I am always surprised when people come to see me with a particular immigration program in mind….even when that program or option no longer exists. The Investor

and Entrepreneur categories come to mind. I still have prospective clients coming to see me asking for my assistance to immigrate under these programs even though they have been cancelled since 2012. Similarly I have people who want to obtain permanent residency when they have come to study at the college level immediately after graduating from high school in their home country which is virtually impossible in today’s high point score reality. Times change and Canada’s immigration programs change. You need to keep up with and adapt to the new and ever changing Canadian immigration realities.

4) Invest the time to be the very best to maximize your opportunities for success

There are many factors that are considered in the equation for success for the aspiring Canadian immigrant: foreign education, foreign work experience, Canadian education, Canadian work experience and proficiency in English or French (or both). Of all of these criteria, perhaps the most challenging is language proficiency. It is not surprising that many immigrants tend to live and/or associate with others from their home country and tend to speak their native language either at work or when at home (or both). This is a lost opportunity. As an immigration lawyer I have found that the leading factor for success in obtaining Canadian permanent residency is language proficiency. Learning a language takes time. It is a skill which requires daily effort. Fluency in English or French can lead to a better job, a higher rate of pay and a higher point score for permanent residence. Avoid the temptation of the comfort of communicating in your native language….at least until you are a permanent resident.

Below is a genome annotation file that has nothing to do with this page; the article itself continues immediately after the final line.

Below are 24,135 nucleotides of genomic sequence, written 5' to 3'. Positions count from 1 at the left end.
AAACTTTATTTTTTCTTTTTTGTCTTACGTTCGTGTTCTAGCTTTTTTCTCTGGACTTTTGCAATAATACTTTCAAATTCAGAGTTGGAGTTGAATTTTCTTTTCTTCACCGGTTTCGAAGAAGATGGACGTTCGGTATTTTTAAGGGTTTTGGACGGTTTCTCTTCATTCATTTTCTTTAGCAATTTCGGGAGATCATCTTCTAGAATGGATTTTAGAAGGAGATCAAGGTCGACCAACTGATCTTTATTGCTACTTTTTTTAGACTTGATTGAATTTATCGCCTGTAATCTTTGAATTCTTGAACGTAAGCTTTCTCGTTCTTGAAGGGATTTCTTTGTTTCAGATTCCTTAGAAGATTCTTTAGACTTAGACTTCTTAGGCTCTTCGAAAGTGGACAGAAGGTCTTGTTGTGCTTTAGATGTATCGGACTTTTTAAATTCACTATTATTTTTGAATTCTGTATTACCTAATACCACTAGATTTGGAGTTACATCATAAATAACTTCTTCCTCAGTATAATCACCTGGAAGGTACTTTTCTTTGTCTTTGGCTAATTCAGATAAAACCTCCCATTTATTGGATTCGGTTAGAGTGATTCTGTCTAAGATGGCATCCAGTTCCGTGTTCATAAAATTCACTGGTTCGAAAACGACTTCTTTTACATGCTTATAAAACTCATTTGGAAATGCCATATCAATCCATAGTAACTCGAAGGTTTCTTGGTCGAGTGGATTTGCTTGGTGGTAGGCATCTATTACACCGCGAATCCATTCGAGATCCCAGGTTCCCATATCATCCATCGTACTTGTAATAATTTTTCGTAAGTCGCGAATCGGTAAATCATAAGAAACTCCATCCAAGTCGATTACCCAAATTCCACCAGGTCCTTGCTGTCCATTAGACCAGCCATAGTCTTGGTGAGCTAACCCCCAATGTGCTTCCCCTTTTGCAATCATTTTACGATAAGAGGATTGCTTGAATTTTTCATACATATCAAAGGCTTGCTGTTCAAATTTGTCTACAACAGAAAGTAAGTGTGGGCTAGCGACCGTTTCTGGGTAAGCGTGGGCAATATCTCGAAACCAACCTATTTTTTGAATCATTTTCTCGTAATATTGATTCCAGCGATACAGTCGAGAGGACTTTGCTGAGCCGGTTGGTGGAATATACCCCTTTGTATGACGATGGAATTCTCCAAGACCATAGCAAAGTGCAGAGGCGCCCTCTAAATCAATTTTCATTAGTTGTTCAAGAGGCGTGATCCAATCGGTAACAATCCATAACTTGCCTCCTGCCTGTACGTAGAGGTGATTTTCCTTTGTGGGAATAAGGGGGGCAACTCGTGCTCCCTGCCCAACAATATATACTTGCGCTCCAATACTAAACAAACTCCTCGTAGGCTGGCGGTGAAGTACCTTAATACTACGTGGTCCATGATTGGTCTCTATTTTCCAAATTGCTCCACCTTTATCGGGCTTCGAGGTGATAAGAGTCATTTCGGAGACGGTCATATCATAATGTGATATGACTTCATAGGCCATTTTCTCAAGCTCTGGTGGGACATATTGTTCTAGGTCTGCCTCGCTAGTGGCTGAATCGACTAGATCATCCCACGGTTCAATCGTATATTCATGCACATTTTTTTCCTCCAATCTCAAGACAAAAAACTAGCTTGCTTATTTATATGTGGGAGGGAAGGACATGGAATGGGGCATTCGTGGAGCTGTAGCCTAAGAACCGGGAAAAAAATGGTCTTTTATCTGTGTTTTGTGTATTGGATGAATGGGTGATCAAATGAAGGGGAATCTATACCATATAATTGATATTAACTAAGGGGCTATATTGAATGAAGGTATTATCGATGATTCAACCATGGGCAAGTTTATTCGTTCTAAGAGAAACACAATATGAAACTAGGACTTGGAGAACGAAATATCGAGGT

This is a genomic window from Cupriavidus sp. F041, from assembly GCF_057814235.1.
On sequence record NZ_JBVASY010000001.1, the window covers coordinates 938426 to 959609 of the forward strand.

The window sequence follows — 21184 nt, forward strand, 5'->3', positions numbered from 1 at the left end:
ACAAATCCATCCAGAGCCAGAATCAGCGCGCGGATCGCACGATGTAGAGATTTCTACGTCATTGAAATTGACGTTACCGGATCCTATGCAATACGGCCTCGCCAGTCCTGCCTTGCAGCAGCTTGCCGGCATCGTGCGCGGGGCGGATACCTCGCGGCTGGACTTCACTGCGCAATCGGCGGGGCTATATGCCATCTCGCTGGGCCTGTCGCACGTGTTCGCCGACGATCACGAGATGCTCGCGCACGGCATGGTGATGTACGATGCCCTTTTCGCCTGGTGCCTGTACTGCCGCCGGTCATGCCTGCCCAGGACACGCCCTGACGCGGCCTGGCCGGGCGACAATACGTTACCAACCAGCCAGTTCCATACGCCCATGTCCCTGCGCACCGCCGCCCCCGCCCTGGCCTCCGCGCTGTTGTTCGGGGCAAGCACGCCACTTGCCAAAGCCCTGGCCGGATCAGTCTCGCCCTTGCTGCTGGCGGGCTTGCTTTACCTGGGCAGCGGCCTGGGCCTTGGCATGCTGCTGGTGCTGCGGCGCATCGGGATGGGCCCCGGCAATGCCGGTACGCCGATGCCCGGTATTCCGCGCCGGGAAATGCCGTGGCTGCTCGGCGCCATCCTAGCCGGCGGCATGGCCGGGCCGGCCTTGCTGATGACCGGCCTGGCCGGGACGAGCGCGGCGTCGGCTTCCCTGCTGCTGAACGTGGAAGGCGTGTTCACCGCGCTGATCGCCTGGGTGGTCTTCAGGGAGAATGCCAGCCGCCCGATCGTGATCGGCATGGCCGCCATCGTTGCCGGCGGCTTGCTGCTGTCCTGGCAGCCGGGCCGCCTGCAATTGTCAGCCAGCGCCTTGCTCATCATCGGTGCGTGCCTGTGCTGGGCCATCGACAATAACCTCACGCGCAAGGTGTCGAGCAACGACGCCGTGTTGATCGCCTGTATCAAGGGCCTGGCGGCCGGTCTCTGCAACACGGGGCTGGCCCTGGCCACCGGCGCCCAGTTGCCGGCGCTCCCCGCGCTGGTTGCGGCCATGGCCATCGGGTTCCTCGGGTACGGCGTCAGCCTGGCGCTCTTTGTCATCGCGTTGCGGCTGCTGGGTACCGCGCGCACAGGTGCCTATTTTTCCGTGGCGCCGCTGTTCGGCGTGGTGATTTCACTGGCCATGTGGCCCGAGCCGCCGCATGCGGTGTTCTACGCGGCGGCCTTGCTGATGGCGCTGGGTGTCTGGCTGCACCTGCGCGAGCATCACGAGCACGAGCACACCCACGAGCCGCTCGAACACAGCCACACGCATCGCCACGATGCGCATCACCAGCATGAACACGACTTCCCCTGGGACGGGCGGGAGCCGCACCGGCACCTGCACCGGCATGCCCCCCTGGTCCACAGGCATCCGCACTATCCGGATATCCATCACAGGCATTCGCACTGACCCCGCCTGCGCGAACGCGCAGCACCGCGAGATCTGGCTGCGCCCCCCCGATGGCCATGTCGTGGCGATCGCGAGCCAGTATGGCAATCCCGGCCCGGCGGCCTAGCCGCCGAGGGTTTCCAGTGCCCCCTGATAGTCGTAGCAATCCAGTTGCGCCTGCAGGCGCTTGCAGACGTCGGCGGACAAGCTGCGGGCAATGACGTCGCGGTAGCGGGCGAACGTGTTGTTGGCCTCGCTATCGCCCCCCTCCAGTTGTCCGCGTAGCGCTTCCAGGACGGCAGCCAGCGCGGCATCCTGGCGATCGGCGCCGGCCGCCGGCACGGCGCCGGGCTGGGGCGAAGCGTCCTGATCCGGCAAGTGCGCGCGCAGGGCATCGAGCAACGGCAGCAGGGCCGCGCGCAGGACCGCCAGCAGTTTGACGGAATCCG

5) Recognize and Accept that returning home does not amount to failure

Many of my clients are in anguish when they learn that they can’t qualify for permanent residence after studying and/or working in Canada for many years. They are desperate to stay in Canada and avoid having to return home without having become permanent residents. This is a misguided apprehension. I have many examples of successful permanent residents who returned home for a few years to garner a further degree and/or work experience and then qualified for Canadian residency. If you have studied and worked in Canada, you can’t lose the credit for this experience in the immigration calculation exercise. You can add to it by obtaining further foreign education or work experience. Returning home for a few years can actually help you achieve your Canadian immigration goal.

Conclusion

As I regularly re-read the blogs that we have written over the years I see one word that continuously jumps out: STRATEGY. It doesn’t matter whether it is for temporary or permanent applications, EE or business applications, the risks of refusal are high and you need to be prepared for this and develop a strategy to achieve your goals. Being aware of the processes for obtaining immigration status is crucial and having a realistic understanding of what your chances are and how to best achieve them is essential.